Efforts are underway to develop compact, lightweight electro-mechanical actuators based on electroactive polymers (EAPs). An actuator of this type is denoted an electroactive-polymer actuator with selectable deformation (EAPAS). The basic building blocks of these actuators are sandwich-like composite-material strips, containing EAP layers plus electrode layers, that bend when electric potentials are applied to the electrodes. Prior NASA Tech Briefs articles that have described such building blocks as parts of actuators for specific purposes include “Robot Hands With Electroactive-Polymer Fingers” (NPO-20103), Vol. 22, No. 10, (October 1998), page 78; “Robot Arm Actuated by Electroactive Polymers” (NPO-20393), Vol. 23, No. 6 (June 1999), page 12b; “Wipers Based on Electroactive Polymeric Actuators” (NPO-20371), Vol. 23, No. 2 (February 1999), page 7b; and “Miniature Electroactive-Polymer Rakes” (NPO-20613), Vol. 25, No. 10 (October 2001), page 6b.
The EAPAS concept admits of almost endless variations in the selection of materials, actuator configurations, and modes of operation; it must suffice here to present only a few illustrative examples. EAPs that can be used in EAPASs include electron- ically conductive, ion- exchange, ferroelectric, and electrostrictive polymers; graft elastomers; ferrogels; and possibly others. An EAPAS can comprise one or more pair(s) of bender strips placed back-to-back and stacked in a parallel, serial, or parallel/serial arrange- ment (see figure), as needed to satisfy force and displacement requirements for a given task. The following are a few examples of options for design and operation:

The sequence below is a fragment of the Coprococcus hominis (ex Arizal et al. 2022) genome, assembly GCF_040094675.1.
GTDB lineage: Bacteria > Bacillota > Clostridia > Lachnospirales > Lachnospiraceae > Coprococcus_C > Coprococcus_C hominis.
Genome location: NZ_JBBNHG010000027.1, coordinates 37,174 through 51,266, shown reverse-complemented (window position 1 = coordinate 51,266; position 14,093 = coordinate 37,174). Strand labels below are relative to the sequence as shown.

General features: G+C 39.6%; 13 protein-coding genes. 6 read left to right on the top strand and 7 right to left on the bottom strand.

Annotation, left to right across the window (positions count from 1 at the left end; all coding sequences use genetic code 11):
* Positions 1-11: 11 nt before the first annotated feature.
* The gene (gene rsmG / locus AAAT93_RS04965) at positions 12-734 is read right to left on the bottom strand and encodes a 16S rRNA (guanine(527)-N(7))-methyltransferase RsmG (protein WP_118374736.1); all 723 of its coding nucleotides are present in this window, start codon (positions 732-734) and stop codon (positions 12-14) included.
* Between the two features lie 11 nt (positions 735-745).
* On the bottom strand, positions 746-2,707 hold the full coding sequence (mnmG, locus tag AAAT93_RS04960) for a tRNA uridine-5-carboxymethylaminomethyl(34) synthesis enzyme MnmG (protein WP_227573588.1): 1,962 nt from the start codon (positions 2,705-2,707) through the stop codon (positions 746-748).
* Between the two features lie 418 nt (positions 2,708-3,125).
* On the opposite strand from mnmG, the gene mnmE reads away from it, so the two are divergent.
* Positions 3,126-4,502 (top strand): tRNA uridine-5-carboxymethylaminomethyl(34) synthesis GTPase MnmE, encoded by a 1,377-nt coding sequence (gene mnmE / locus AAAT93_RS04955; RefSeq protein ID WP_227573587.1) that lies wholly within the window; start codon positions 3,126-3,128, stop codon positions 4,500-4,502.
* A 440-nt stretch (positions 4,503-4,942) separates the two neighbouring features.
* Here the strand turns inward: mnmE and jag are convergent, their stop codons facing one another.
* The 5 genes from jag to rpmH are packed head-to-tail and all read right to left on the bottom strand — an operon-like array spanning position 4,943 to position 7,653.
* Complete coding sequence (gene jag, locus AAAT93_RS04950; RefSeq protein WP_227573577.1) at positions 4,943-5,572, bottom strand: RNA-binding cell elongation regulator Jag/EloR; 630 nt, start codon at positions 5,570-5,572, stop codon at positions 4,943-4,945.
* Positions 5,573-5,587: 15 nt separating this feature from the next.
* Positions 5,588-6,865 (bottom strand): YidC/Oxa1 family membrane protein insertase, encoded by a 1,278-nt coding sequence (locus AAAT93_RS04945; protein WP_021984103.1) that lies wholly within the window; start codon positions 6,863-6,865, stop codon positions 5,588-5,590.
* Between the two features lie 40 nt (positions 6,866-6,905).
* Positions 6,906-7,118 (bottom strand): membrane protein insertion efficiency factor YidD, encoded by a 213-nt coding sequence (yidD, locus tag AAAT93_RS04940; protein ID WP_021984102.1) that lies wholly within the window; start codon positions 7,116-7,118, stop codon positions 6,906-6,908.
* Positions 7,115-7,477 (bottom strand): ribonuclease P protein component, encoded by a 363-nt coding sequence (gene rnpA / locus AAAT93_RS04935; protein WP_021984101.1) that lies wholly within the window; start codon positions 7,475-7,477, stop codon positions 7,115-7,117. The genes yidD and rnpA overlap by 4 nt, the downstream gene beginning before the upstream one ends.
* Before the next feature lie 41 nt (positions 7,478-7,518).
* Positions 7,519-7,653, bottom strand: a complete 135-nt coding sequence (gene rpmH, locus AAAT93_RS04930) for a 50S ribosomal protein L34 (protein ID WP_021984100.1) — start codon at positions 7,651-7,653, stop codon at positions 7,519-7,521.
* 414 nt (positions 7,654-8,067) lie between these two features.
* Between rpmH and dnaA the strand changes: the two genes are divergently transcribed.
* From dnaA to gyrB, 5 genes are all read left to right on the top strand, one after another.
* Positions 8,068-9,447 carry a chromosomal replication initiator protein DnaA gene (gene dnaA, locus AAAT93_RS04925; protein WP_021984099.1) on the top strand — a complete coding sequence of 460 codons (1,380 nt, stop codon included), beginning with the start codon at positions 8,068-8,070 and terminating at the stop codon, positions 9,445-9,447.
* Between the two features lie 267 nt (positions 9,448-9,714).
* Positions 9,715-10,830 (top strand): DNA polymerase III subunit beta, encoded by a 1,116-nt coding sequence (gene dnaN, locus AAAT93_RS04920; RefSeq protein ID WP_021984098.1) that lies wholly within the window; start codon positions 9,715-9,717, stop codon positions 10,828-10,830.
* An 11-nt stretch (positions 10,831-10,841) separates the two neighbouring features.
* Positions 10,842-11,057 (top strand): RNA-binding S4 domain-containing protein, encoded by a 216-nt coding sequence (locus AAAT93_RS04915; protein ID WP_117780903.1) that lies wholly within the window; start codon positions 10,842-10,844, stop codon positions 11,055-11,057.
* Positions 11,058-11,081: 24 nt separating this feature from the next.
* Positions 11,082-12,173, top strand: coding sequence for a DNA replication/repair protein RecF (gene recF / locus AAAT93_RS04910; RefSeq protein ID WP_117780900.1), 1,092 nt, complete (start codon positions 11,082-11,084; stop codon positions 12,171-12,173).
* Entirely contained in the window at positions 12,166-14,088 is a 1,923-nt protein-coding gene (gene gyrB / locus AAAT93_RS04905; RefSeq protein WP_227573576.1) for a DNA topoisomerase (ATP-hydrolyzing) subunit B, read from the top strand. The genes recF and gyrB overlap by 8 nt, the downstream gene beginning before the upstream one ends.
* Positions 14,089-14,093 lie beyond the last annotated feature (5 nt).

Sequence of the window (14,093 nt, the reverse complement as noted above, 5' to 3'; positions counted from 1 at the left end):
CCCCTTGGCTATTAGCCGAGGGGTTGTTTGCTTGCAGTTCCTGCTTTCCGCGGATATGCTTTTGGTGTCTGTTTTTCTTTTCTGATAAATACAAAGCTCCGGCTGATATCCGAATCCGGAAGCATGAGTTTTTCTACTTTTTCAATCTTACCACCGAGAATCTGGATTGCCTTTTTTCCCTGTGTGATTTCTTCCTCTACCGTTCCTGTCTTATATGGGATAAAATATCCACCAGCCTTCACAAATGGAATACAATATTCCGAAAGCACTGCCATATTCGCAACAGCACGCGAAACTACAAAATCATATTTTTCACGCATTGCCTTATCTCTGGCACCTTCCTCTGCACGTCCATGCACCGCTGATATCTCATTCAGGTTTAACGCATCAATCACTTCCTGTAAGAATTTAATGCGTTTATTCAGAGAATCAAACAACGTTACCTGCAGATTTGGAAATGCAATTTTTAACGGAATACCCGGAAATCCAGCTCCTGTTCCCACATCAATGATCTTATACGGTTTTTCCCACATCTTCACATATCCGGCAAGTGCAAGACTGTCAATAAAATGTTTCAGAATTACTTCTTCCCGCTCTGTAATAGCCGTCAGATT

- The pairs of benders in a given EAPAS can be electrically addressed individually, all together, or in intermediate combinations to control the displacement and/or shape of the EAPAS.
- Stacked benders can be enclosed in a protective case, effectively rendering an EAPAS a compact linear motor.
- EAPASs can be embedded in deformable “smart” structures for controlling their shapes.
- An EAPAS designed mainly as a contractile actuator (in other words, a puller) could serve as an artificial muscle: for this purpose, it would be anchored at one end and would pull on a wire (which would serve as an artificial tendon) at the other end.
- A more complex EAPAS could serve as a tactile display device.
This work was done by Yoseph Bar-Cohen of NASA’s Jet Propulsion Laboratory, Virginia Olazabal of Caltech, and Jose-Maria Sansinena of San Sebastian, Spain.
In accordance with Public Law 96-517, the contractor has elected to retain title to this invention. Inquiries concerning rights for its commercial use should be addressed to
Intellectual Property group JPL Mail Stop 202-233 4800 Oak Grove Drive Pasadena, CA 91109 (818) 354-2240
Refer to NPO-21174, volume and number of this NASA Tech Briefs issue, and the page number.